Meanwhile, the Eden story line — one that, admittedly, hasn’t entirely piqued my interest — rushes to an abrupt, unlikely, and yet still moving ending. Just as June and Nick are fantasizing about taking Holly and running off to the coast, or the mountains, or anywhere but the Waterford house, they learn that Eden has run off with Isaac, the guard whom Nick caught her kissing. She did it, to some extent, at June’s unknowing urging to “grab love wherever you can find it.” But the idea of pious Eden breaking so dramatically with Christian law feels too convenient of a way to winnow down extraneous characters.

Her performance at her execution, however, is all Eden. (Although let’s all take a moment to reflect on the fact that Serena brought a BABY to an EXECUTION, which is surely our age’s equivalent of the baby at the bar in Sweet Home Alabama.) She sticks to her conviction that love, even outside of marriage, is something God understands and forgives. Even with her mother and sister on the bleachers — Gilead certainly has a knack for transforming sporting facilities into torture chambers — Eden meets her death like a martyr. And thus she becomes yet another example — there were plenty of other weights left at the bottom of that pool — of a single piece of scripture being misguidedly co-opted for evil: “If anyone causes one of these little ones — those who believe in me — to stumble, it would be better for them to have a large millstone hung around their neck and to be drowned in the depths of the sea.”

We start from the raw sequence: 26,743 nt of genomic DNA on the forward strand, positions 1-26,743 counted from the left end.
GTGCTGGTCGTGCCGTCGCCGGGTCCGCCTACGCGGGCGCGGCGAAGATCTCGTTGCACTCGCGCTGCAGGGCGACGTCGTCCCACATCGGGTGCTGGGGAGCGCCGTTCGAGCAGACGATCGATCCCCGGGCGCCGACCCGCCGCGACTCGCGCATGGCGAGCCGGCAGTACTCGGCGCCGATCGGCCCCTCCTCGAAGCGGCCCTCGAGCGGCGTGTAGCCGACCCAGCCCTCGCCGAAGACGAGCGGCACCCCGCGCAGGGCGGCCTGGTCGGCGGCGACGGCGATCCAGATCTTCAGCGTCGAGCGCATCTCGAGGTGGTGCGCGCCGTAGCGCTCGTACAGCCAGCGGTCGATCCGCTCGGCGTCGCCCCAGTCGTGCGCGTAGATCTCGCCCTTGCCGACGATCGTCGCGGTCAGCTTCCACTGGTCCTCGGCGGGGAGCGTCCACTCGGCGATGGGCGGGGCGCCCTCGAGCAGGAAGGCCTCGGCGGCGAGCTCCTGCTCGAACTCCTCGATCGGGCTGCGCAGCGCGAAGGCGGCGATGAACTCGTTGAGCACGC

Four couples have refused to take on Emily as a Handmaid — she did have a love affair with a Martha, run over a Guardian, and spend some time in the toxic colonies — but Commander Lawrence, the “architect of Gilead’s economy,” is willing to take her. Right off the bat we know this guy is either a really sadistic bastard or a strange bird.